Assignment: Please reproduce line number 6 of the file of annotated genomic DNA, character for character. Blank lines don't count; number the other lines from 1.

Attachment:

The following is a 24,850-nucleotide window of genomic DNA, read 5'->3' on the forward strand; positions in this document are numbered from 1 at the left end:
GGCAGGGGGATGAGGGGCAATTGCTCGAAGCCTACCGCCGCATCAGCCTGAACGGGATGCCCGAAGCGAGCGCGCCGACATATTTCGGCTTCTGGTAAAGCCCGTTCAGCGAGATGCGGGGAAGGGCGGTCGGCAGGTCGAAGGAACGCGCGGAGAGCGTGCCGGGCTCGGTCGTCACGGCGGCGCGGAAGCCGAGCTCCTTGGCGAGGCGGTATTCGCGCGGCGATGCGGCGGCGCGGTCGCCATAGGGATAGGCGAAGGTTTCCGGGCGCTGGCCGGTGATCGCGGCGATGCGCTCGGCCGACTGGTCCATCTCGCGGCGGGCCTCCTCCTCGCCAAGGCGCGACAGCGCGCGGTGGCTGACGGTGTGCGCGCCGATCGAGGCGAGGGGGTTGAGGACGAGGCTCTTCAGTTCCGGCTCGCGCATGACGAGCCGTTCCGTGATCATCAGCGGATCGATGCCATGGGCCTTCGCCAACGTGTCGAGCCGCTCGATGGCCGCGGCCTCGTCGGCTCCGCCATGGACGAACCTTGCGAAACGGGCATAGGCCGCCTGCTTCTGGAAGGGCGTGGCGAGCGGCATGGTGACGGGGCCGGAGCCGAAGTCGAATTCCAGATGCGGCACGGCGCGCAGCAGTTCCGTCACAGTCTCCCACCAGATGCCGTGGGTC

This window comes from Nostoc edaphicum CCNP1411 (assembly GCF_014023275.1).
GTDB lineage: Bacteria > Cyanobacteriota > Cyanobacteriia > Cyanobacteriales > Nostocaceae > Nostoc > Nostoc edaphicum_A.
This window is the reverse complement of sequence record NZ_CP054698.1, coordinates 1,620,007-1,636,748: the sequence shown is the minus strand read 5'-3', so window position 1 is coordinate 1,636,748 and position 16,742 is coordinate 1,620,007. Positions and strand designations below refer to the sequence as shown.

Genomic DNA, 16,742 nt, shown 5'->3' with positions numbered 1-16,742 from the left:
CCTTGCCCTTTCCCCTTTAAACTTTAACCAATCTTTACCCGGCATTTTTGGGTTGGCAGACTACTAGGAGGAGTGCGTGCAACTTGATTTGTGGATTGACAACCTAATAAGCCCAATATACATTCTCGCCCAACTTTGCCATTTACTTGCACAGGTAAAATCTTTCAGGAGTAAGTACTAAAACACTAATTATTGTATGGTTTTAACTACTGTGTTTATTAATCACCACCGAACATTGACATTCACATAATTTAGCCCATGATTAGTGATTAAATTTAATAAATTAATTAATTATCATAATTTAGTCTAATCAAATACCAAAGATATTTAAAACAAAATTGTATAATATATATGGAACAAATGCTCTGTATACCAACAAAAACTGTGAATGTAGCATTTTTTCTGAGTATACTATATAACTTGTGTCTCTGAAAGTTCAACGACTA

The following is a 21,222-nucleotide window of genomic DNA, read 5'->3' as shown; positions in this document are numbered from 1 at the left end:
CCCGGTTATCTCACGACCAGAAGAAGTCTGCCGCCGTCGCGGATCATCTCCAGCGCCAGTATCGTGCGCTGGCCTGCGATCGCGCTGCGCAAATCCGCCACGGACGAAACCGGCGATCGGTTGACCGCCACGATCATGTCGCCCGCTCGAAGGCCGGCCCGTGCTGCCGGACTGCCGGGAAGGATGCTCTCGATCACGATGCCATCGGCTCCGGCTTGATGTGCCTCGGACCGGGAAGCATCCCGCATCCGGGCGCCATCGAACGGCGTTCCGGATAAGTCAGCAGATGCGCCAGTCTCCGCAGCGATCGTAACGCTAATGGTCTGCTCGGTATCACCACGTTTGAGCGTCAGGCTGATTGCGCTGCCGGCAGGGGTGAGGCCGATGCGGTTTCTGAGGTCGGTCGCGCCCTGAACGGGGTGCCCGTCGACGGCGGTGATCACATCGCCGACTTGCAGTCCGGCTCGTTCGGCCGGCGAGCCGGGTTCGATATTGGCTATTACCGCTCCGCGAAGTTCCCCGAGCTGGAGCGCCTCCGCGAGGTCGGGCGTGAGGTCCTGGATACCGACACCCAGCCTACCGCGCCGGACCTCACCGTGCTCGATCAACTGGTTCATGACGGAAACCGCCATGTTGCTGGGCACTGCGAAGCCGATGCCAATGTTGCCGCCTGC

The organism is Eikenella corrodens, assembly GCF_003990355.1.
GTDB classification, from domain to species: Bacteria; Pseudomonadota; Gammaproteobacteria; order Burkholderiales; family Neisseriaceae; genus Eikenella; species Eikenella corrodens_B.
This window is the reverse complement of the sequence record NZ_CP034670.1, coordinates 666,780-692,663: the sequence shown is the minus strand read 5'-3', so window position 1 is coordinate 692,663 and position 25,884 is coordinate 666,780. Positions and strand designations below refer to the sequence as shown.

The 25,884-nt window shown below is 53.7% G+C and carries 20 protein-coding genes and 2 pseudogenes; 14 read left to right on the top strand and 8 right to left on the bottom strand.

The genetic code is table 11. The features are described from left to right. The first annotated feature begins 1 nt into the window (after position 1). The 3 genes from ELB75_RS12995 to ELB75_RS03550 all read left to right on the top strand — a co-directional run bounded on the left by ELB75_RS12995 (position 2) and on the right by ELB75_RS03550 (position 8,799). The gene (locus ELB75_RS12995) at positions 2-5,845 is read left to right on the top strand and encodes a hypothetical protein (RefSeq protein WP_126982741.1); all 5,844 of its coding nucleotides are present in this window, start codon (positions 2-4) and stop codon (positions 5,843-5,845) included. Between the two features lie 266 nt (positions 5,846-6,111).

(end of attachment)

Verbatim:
Genomic DNA, 16,742 nt, shown 5'->3' with positions numbered 1-16,742 from the left: